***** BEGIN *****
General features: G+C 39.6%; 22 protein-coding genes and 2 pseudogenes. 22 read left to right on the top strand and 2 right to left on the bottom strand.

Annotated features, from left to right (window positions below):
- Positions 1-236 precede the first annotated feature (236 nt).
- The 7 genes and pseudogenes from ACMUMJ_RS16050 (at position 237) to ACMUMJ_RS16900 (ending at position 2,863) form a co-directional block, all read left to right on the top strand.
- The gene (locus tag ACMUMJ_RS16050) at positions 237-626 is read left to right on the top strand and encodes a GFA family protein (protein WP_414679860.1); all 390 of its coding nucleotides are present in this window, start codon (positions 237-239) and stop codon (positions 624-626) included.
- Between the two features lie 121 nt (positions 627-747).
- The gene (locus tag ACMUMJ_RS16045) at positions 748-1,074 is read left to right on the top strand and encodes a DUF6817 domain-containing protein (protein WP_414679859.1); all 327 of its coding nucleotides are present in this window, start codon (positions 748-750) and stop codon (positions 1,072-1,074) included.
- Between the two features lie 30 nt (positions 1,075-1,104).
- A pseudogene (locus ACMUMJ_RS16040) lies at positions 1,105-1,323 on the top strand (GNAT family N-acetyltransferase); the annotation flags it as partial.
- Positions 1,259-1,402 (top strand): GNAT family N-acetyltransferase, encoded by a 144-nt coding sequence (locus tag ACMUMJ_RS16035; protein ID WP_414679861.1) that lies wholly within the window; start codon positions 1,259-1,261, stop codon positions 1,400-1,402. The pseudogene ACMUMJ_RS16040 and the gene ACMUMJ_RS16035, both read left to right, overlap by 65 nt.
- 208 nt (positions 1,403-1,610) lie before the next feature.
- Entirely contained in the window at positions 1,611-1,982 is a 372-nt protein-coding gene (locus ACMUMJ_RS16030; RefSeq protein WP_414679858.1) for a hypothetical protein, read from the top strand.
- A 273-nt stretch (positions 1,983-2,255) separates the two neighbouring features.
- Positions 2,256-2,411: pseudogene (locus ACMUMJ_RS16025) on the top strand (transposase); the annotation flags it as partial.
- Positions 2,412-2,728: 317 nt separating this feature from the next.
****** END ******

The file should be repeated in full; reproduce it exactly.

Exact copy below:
General features: G+C 39.6%; 22 protein-coding genes and 2 pseudogenes. 22 read left to right on the top strand and 2 right to left on the bottom strand.

Annotated features, from left to right (window positions below):
- Positions 1-236 precede the first annotated feature (236 nt).
- The 7 genes and pseudogenes from ACMUMJ_RS16050 (at position 237) to ACMUMJ_RS16900 (ending at position 2,863) form a co-directional block, all read left to right on the top strand.
- The gene (locus tag ACMUMJ_RS16050) at positions 237-626 is read left to right on the top strand and encodes a GFA family protein (protein WP_414679860.1); all 390 of its coding nucleotides are present in this window, start codon (positions 237-239) and stop codon (positions 624-626) included.
- Between the two features lie 121 nt (positions 627-747).
- The gene (locus tag ACMUMJ_RS16045) at positions 748-1,074 is read left to right on the top strand and encodes a DUF6817 domain-containing protein (protein WP_414679859.1); all 327 of its coding nucleotides are present in this window, start codon (positions 748-750) and stop codon (positions 1,072-1,074) included.
- Between the two features lie 30 nt (positions 1,075-1,104).
- A pseudogene (locus ACMUMJ_RS16040) lies at positions 1,105-1,323 on the top strand (GNAT family N-acetyltransferase); the annotation flags it as partial.
- Positions 1,259-1,402 (top strand): GNAT family N-acetyltransferase, encoded by a 144-nt coding sequence (locus tag ACMUMJ_RS16035; protein ID WP_414679861.1) that lies wholly within the window; start codon positions 1,259-1,261, stop codon positions 1,400-1,402. The pseudogene ACMUMJ_RS16040 and the gene ACMUMJ_RS16035, both read left to right, overlap by 65 nt.
- 208 nt (positions 1,403-1,610) lie before the next feature.
- Entirely contained in the window at positions 1,611-1,982 is a 372-nt protein-coding gene (locus ACMUMJ_RS16030; RefSeq protein WP_414679858.1) for a hypothetical protein, read from the top strand.
- A 273-nt stretch (positions 1,983-2,255) separates the two neighbouring features.
- Positions 2,256-2,411: pseudogene (locus ACMUMJ_RS16025) on the top strand (transposase); the annotation flags it as partial.
- Positions 2,412-2,728: 317 nt separating this feature from the next.